JACKSONVILLE (FBW) – After “great, great, great discussion” studying a possible merger of Southern Baptists’ two mission boards, the Great Commission Resurgence Task Force (GCRTF) has concluded it will not recommend a merger, Chairman Ronnie Floyd said Feb. 1 at First Baptist Church in Jacksonville.
Floyd spoke about the possible merger of the International Mission Board and North American Mission Board (NAMB) as part of a panel discussion with three other GCRTF members during the church’s annual pastors’ conference.
Responding to a question from a NAMB church planter in Cleveland, Ohio, Floyd said “Our sights are set on having the North American Mission Board and our sights are set on having an International Mission Board. There was great, great, great discussion studying, planning and even to the point of having strategic formation of the possibility of the other. But we just really sensed in our heart that wasn’t right at this time.”
He added, “That doesn’t mean it’s not right for a later day – five years from now, ten years from now, you know, twenty. Who knows? Only God knows.”
The GCRTF’s consideration of a merger between Southern Baptists’ national and international missions agencies makes at least the 11th time such a merger has been considered – and rejected.
Although not recommending a merger, Floyd said, “We’re going to find a way to do some things together, which I think that’s going to be revolutionary.”
Speculation has swirled among Southern Baptists about a possible merger of the mission boards since the earliest days of the GCR movement, starting with the April release of “Toward a Great Commission Resurgence” declaration – the manifesto that became the basis for the SBC’s creation of the GCRTF in June.
The GCRTF was charged to study how Southern Baptists can work “more faithfully and effectively together in serving Christ through the Great Commission.”
NAMB trustee chairman Tim Patterson, pastor of Hillcrest Baptist Church in Jacksonville, was the first to publicly call for such a merger, telling Florida Baptist Witness in May he signed the declaration with the belief that it was time for a “singular world mission agency.”
Although NAMB trustees later unanimously affirmed the “crucial” role of the agency, talk about a possible merger continued, with retiring IMB president Jerry Rankin telling reporters in September that he was open to the idea of an entirely new missions board that would replace the IMB and NAMB.
In an October interview with the Witness, Floyd urged the IMB and NAMB presidential search committees to be “very prayerful and watchful” of the GCRTF’s work, causing further speculation of a possible significant denominational re-structuring.
In a brief interview with the Witness following the panel discussion, Floyd elaborated on the task force’s serious consideration of a merger.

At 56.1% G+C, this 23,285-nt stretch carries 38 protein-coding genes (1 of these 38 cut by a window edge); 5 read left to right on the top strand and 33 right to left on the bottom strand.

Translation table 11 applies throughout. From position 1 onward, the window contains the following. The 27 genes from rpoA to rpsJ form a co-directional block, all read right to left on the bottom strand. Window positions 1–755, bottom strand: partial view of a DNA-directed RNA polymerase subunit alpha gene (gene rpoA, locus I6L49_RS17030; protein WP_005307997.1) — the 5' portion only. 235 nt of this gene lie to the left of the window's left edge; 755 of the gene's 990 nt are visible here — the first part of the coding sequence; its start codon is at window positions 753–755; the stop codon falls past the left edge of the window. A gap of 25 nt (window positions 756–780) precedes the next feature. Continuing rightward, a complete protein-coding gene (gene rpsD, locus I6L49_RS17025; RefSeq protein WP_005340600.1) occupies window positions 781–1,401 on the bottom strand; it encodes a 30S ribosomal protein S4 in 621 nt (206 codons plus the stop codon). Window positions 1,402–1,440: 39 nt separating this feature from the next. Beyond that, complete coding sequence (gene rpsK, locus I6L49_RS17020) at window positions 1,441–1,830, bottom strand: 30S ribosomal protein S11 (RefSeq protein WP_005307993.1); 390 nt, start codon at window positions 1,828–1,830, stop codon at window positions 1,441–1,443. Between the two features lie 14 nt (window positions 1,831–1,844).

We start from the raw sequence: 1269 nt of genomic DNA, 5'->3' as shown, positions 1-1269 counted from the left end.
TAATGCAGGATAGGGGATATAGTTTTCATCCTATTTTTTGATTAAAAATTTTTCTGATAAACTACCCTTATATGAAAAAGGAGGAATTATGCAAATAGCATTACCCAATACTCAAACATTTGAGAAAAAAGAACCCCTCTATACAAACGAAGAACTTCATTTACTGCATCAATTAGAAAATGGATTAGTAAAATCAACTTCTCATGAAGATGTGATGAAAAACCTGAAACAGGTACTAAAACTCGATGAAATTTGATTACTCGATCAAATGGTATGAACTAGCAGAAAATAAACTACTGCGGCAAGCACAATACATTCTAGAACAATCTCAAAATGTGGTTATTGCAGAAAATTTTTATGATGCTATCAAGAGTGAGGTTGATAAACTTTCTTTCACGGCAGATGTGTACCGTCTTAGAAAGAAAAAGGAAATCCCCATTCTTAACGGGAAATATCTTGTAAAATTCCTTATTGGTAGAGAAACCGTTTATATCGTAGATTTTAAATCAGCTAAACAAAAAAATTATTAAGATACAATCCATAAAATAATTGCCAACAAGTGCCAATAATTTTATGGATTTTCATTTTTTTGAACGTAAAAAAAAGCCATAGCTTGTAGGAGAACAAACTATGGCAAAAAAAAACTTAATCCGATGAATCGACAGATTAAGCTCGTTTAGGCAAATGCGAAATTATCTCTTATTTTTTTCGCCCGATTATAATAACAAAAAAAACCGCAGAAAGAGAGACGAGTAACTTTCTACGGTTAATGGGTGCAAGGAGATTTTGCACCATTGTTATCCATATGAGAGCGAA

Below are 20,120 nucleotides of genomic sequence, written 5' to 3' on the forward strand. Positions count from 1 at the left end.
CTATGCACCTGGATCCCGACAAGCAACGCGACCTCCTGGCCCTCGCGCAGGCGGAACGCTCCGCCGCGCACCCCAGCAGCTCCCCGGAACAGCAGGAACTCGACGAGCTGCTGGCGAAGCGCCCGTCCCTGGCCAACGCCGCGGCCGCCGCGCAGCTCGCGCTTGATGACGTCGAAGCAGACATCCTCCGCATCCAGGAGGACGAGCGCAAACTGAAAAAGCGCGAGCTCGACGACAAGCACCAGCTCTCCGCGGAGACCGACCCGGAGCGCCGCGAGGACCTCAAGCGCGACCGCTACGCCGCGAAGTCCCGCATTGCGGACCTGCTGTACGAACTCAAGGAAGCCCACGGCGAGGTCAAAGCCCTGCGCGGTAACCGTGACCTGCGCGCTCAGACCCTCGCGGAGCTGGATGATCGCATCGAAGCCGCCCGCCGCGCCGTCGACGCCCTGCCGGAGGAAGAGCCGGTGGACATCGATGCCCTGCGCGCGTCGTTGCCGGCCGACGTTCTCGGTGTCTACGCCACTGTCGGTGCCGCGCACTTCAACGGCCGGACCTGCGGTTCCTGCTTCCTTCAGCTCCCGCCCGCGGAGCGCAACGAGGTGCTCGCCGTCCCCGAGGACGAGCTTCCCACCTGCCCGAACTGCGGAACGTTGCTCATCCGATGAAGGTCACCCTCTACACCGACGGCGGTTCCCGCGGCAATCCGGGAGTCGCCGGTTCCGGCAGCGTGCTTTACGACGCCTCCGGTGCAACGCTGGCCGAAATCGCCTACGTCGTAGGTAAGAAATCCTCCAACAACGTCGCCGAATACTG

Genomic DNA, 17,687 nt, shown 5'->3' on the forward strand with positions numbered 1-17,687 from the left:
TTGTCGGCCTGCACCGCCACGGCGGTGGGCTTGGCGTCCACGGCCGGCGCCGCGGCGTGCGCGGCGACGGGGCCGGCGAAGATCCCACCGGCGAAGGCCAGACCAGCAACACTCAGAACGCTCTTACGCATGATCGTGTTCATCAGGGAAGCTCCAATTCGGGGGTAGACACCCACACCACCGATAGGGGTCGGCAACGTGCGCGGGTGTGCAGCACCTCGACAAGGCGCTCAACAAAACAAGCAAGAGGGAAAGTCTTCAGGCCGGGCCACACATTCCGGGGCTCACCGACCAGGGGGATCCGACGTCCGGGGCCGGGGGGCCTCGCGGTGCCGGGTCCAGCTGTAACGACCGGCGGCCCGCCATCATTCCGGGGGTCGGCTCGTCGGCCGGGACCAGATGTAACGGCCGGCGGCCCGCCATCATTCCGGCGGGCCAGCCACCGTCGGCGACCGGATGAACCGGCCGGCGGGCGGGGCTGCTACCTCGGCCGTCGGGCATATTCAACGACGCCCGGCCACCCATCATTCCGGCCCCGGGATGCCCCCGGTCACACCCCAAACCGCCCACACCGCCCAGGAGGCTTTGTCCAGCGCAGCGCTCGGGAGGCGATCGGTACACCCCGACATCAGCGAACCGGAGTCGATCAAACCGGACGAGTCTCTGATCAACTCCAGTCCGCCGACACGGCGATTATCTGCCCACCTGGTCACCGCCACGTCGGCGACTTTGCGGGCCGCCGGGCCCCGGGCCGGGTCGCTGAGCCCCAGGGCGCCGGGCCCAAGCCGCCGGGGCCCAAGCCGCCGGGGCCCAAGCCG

“We were passionate about the possibility of that. We dreamed about it. We strategically tried to even consider formulating that,” Floyd said, adding later, “And a lot of things pointed to it.”
In the end, the task force concluded it was not the “will of God for us” at this time, he said.
Joining Floyd in the panel discussion was SBC President Johnny Hunt, seminary presidents Al Mohler and Danny Akin, all part of the 23-member GCRTF.
Akin, president of Southeastern Baptist Theological Seminary, said the task force has studied the SBC “with a fine-tooth comb” and said the group has “great passion” for two things – reaching the “massive lostness” in the nations where the gospel has not been heard and reaching “massive unreached areas of North America.”
Mohler, president of Southern Baptist Theological Seminary, said although greater effectiveness in fulfilling the Great Commission among Southern Baptists is not an issue about money, “money points to the issue.”
Saying the problem of “localism” must be faced, Mohler said the average Southern Baptist only gives two percent of net income “to any of God’s causes,” and the average SBC church retains 94 percent of the money given.
Seemingly reflecting on discussions about Cooperative Program distribution between state conventions and the SBC, Mohler said, “We’ve got a localism that is not starting with the SBC and not starting with the state conventions; it’s not even starting with the local churches. It starts with Southern Baptist individuals.”
Mohler added: “It’s going to take a whole lot more than doing a little better. … It’s going to take Southern Baptists reevaluating everything we are and everything we do, starting at home long before it gets to anything like the structure of the Southern Baptist Convention.”